U.S. Macroeconomic Indicators & the Cotton Supply Chain
The Federal Reserve implemented a half percentage point increase in interest rates on May 5. Fed officials also signaled that further half-point increases are possible at each of the five remaining meetings this calendar year. The current range for the effective Federal Funds rate that the Fed controls is between 0.75% to 1.0%. The latest year-over-year rate for overall inflation is 8.5%. The Federal Reserve’s target for inflation is two percent.
Higher interest rates are one tool the Federal Reserve can use to pull inflation lower. Other tools involve open market operations, where the central bank trades Treasury bonds and other securities. After COVID, the Fed purchased large amounts of securities using money it created. The tapering of purchases and the reversal of those positions can reduce the money supply and compound the effect of rising interest rates.
The pullback from stimulative monetary policies will be a headwind the U.S. economy will have to contend with throughout the remainder of 2022 and beyond. The invasion of Ukraine caused another layer of complications for global supply chains. Disruptions to supply and sharp increases in a range of commodity prices are other impediments to policies to contain inflation and may slow economic growth.
The International Monetary Fund (IMF) recently updated their projections for GDP in 2022 and beyond. In January (before the war in Europe), the IMF forecasted global economic growth would be +4.4% in 2022. In figures released in late April, the IMF lowered that projection to +3.6%. For 2023, the projection for global growth was lowered from +3.8% to +3.6%. For comparison, global economic growth was estimated at +6.1% in 2021. In the five years before the spread of COVID (2015-19), global growth averaged +3.4%.
Forecasts for economic growth were also lowered for the U.S. The IMF now projects U.S. GDP will be +3.7% in 2022. This is down 0.3 points relative to the figure of +4.0% that was predicted in January. For 2023, the IMF suggests U.S. growth will only reach +2.3%. This is down sharply lower than the +5.7% expansion in 2021. In the five years before COVID (2015-19), the U.S. economy grew at an average rate of +2.4%.
The U.S. Bureau of Economic Analysis (BEA) estimated that the U.S. economy contracted at a -1.4% seasonally-adjusted annualized rate (SAAR) in the first quarter. This followed a +6.9% growth rate in the fourth quarter of 2021 and +5.7% growth for the entire 2021 calendar year. The largest contributor to the slowdown in GDP was a reduction in inventory. Inventories are known to be one of the most challenging elements of GDP to calculate and are a likely subject for future revision. While lower inventories subtract from GDP, they can also signal future growth since they suggest orders need to increase.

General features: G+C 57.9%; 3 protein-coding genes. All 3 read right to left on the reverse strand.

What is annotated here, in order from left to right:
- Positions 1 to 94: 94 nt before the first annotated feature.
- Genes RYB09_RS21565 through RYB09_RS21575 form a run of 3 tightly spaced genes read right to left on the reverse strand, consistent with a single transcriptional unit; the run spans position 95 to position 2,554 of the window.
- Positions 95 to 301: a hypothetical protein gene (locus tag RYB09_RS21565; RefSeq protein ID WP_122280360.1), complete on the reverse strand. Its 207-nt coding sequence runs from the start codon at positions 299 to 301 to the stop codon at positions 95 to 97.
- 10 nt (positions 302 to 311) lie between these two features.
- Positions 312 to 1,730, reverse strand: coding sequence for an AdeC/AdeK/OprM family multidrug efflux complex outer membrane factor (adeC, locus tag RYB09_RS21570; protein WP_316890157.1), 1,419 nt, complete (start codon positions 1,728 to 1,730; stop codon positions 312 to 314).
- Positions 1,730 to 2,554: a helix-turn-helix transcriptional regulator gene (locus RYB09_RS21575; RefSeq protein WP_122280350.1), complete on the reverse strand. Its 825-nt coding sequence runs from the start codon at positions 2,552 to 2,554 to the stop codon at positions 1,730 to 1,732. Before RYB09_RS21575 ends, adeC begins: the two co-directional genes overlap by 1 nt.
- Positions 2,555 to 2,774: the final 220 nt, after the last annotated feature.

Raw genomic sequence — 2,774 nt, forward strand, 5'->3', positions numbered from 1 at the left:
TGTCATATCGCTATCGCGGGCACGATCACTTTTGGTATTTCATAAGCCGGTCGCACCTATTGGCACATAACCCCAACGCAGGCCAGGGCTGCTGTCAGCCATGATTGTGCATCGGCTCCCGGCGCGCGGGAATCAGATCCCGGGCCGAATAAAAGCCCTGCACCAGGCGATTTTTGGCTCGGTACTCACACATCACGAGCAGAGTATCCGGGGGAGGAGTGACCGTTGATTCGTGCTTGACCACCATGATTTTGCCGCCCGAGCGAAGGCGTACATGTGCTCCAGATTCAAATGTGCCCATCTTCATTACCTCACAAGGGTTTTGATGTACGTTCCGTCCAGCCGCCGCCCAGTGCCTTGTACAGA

BEA data for consumer spending describe acceleration in the first three months of the year, with growth rising from an annualized rate of 2.5% in the fourth quarter to 2.7%. Spending growth was stronger for services (+4.3% SAAR in Q1 2022 versus +3.3% SAAR in Q4 2021) than for goods (-0.1% SAAR in Q1 2022 versus +1.1% SAAR in Q4 2021).
The U.S. economy was estimated to have added +428,000 jobs in April. Revisions to previous months were negative. The figure for February decreased by -36,000 positions to +714,000. The figure for March decreased by -3,000 to +428,000. The average for job growth over the past twelve months is +551,000. The unemployment rate was unchanged at 3.6%. This is virtually even with the historically low level before the onset of COVID. Wages were +5.5% higher year-over-year in April, which is significantly higher than the peak after the financial crisis (the highest value between 2009 and early 2020 was +3.6%).
Consumer Confidence & Spending
The Conference Board’s Index of Consumer Confidence was virtually unchanged month-over-month in April (-0.3 points to 107.3). The index has been holding to levels near 110 since September 2021. This is below the values near 130 that were common before COVID and above the post-COVID lows below 90 that were set in late 2020.
Overall consumer spending increased by +0.6% month-over-month in March was up by +2.3% year-over-year. Spending on garments decreased by -0.1% month-over-month and was down by -1.9% year-over-year. This was the first year-over-year contraction in spending since 2020. Part of the reason for the decrease is that comparisons are more difficult because spending in 2021 was strong. In 2021, apparel spending averaged +27% growth versus the same months in 2020 and +22% growth versus the same months in 2019.
Consumer Prices & Import Data
The CPI for apparel increased by +0.7% in March and was up +6.9% year-over-year. Despite recent increases, the current level for the CPI is near values from 2019. The average cost per square meter of cotton-dominant apparel was +15.0% higher year-over-year during the first three months of 2022.